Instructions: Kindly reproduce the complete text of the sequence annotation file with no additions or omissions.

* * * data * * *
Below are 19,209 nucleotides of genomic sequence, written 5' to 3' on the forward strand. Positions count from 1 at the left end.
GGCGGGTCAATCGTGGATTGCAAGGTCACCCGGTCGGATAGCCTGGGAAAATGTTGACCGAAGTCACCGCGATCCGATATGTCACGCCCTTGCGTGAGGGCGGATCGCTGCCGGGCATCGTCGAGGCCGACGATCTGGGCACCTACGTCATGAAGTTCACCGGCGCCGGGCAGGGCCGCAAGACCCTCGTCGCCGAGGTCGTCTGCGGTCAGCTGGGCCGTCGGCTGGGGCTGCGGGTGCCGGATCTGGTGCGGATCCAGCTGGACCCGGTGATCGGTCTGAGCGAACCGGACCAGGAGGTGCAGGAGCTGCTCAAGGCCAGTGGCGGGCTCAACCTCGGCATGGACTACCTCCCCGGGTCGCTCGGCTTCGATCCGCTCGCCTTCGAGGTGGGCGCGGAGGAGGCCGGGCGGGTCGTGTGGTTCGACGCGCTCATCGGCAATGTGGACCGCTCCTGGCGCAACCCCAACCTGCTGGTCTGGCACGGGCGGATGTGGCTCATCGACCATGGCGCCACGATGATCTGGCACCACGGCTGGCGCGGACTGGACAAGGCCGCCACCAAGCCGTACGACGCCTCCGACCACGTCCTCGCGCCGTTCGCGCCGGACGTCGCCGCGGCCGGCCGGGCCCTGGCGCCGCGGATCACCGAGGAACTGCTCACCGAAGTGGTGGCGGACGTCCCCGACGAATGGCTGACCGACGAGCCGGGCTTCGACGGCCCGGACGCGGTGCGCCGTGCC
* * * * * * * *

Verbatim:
Below are 19,209 nucleotides of genomic sequence, written 5' to 3' on the forward strand. Positions count from 1 at the left end.
GGCGGGTCAATCGTGGATTGCAAGGTCACCCGGTCGGATAGCCTGGGAAAATGTTGACCGAAGTCACCGCGATCCGATATGTCACGCCCTTGCGTGAGGGCGGATCGCTGCCGGGCATCGTCGAGGCCGACGATCTGGGCACCTACGTCATGAAGTTCACCGGCGCCGGGCAGGGCCGCAAGACCCTCGTCGCCGAGGTCGTCTGCGGTCAGCTGGGCCGTCGGCTGGGGCTGCGGGTGCCGGATCTGGTGCGGATCCAGCTGGACCCGGTGATCGGTCTGAGCGAACCGGACCAGGAGGTGCAGGAGCTGCTCAAGGCCAGTGGCGGGCTCAACCTCGGCATGGACTACCTCCCCGGGTCGCTCGGCTTCGATCCGCTCGCCTTCGAGGTGGGCGCGGAGGAGGCCGGGCGGGTCGTGTGGTTCGACGCGCTCATCGGCAATGTGGACCGCTCCTGGCGCAACCCCAACCTGCTGGTCTGGCACGGGCGGATGTGGCTCATCGACCATGGCGCCACGATGATCTGGCACCACGGCTGGCGCGGACTGGACAAGGCCGCCACCAAGCCGTACGACGCCTCCGACCACGTCCTCGCGCCGTTCGCGCCGGACGTCGCCGCGGCCGGCCGGGCCCTGGCGCCGCGGATCACCGAGGAACTGCTCACCGAAGTGGTGGCGGACGTCCCCGACGAATGGCTGACCGACGAGCCGGGCTTCGACGGCCCGGACGCGGTGCGCCGTGCC